In all cases a ref will call Time In before normal roleplaying continues.
- If you are not present IC or can hide yourself from other characters you must raise one hand in the air
- If you are flying you must raise both your hands in the air and call out your current height at regular intervals
Some abilities allow characters to hide or become invisible IC. When this happens, you should raise your hand into the air. If you see someone with their hand in the air, you must roleplay being unable to see them. If they become visible, they will lower their hand and you may roleplay accordingly. Sometimes refs or other characters will need to be OOC in an IC area; in this case they will keep their hands in the air and are not present at all IC. If you are unsure about whether a character is visible or not, you should ask a ref or the character in question.
Some creatures or characters with certain abilities may have the power to fly. When flying you must keep both hands in the air and regularly call out how high above the ground you are.
Referees and Rules Queries
- The ref team is responsible for running the game
- Most in-game actions do not require a ref to oversee them
- If you have any rules queries, ask a member of the ref team
- 'Adventure refs' run adventures and are not always members of the ref team
The ref team is responsible for running the game for the players, answering rules queries and adjudicating where necessary. The decisions of the ref team are final.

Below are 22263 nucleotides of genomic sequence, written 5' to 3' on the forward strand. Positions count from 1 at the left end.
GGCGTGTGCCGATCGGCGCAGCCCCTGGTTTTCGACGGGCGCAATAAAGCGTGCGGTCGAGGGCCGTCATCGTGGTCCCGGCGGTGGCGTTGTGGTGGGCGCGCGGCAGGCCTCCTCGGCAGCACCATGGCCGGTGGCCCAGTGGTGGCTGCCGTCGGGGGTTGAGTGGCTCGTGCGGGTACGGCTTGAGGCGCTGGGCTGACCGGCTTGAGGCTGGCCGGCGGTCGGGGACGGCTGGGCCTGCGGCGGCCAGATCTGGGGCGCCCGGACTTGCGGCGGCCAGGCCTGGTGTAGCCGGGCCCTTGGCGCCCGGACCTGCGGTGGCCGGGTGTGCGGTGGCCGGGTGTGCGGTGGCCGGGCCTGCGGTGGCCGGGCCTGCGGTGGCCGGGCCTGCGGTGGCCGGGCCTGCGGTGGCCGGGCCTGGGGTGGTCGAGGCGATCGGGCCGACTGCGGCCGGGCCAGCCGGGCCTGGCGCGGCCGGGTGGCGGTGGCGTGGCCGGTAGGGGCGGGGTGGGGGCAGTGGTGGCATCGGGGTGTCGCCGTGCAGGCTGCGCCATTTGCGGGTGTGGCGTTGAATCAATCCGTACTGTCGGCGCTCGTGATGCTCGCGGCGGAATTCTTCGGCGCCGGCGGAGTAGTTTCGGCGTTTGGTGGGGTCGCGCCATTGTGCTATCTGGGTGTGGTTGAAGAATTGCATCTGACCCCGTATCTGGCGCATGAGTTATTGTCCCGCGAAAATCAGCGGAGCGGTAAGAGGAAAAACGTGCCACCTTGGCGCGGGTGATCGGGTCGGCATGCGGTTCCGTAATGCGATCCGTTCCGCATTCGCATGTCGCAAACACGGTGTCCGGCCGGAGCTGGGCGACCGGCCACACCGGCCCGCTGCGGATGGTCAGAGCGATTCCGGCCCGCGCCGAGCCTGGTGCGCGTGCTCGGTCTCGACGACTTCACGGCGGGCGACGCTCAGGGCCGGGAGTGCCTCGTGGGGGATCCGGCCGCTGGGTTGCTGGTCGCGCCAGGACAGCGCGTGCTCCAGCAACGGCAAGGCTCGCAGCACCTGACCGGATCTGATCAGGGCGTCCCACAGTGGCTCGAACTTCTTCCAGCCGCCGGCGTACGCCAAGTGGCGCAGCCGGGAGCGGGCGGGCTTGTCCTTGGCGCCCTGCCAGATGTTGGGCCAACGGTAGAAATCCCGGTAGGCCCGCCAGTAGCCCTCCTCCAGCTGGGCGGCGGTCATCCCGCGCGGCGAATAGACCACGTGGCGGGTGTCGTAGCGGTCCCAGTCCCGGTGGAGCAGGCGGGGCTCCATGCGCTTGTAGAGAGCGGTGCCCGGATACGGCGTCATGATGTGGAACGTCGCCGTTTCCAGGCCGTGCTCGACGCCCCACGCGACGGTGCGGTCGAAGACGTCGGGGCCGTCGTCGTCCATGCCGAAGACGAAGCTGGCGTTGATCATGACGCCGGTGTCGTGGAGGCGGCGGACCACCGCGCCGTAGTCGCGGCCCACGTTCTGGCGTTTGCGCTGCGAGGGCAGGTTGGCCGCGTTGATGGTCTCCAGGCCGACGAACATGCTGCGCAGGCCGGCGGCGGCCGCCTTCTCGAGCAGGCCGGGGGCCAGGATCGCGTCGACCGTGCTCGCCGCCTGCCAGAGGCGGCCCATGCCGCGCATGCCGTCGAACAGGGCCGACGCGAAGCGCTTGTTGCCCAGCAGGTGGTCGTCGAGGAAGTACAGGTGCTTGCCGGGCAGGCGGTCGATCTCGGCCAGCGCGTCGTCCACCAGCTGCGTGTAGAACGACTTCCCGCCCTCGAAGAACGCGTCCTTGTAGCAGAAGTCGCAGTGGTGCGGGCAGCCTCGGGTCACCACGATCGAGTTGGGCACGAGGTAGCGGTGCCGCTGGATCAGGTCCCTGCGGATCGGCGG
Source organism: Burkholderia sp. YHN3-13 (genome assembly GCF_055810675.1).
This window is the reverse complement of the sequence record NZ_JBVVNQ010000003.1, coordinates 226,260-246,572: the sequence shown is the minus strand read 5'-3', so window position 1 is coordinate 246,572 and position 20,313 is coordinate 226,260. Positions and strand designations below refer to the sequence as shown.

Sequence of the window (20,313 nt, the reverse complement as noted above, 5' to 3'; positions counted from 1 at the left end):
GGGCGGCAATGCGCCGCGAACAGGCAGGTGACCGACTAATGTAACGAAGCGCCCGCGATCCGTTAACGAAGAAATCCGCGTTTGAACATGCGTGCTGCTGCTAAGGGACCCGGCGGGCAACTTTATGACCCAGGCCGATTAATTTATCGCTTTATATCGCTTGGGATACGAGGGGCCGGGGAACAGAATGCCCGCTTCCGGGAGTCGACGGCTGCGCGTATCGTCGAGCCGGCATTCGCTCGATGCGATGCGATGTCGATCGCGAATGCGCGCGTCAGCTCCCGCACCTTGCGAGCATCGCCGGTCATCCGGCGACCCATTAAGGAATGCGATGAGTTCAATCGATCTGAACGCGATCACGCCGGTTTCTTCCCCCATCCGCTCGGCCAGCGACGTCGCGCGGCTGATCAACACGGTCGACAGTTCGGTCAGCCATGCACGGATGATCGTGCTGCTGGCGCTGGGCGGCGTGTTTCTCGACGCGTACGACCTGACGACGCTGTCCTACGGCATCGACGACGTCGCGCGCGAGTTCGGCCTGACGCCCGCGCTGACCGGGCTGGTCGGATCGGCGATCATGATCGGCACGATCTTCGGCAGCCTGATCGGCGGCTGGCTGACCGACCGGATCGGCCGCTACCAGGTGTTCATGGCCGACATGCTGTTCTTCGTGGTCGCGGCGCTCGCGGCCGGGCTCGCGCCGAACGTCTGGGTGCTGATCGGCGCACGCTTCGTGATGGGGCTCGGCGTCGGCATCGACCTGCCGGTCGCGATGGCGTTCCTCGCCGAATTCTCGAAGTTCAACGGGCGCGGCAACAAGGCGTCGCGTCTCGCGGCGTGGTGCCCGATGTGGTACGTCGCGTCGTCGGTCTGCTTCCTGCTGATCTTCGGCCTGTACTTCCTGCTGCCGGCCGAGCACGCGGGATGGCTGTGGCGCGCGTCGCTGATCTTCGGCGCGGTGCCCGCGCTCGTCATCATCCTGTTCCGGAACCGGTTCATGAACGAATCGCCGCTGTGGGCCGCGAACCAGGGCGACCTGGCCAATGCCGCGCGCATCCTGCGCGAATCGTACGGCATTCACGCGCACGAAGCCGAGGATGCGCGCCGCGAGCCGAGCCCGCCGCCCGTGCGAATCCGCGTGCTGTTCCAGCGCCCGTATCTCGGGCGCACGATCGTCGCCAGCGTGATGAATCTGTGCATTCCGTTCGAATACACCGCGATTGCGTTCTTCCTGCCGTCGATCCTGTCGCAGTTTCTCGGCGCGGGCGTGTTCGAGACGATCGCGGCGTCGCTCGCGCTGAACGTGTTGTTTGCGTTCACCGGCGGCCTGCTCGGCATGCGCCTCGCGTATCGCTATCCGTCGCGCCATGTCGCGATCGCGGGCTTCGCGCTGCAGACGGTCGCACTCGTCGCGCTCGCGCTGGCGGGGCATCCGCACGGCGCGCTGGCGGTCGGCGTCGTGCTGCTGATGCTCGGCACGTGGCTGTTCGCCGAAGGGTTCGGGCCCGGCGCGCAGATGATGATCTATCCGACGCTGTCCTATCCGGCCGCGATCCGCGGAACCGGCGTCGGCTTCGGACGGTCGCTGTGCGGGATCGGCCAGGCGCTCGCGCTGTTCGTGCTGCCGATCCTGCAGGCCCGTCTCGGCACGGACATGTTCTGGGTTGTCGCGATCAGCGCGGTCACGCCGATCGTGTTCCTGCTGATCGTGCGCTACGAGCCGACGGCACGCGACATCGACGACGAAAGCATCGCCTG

It is not necessary to involve a ref when dealing with common situations such as dealing or receiving damage, using most skills, or roleplaying with other characters. Players are expected to act accordingly without the need for outside adjudication, however if a situation arises where the rules or outcomes of an action are unclear, you should consult a ref.
Refs and monster crew play many roles during an event, these are known as NPCs (Non-Player Characters).
Adventures are run by 'adventure refs' who are usually the authors of the adventure. While they are responsible for planning the adventure and placing encounters, they are not necessarily part of the ref team but their decisions are still final for the duration of the adventture. Adventures are looked over and approved by the ref team if a player has submitted one to run.
A Note On Cheating
In general, cheating is rare. If referees find players cheating then they deal with the issue as appropriate.
Please note that the TT rules system is complex and many characters will have methods to defend themselves or to resist attacks that you are unaware of. Characters may have special items or abilities that over-ride the published rules. Please do not make public accusations of cheating, as it is likely that the player in question is acting legitimately. Complaints aired in public ruin the atmosphere of the game and only exacerbate the problems caused by cheating. If you think that another player is cheating then please report the matter to one of the referees as soon as possible and leave it for the refs to deal with.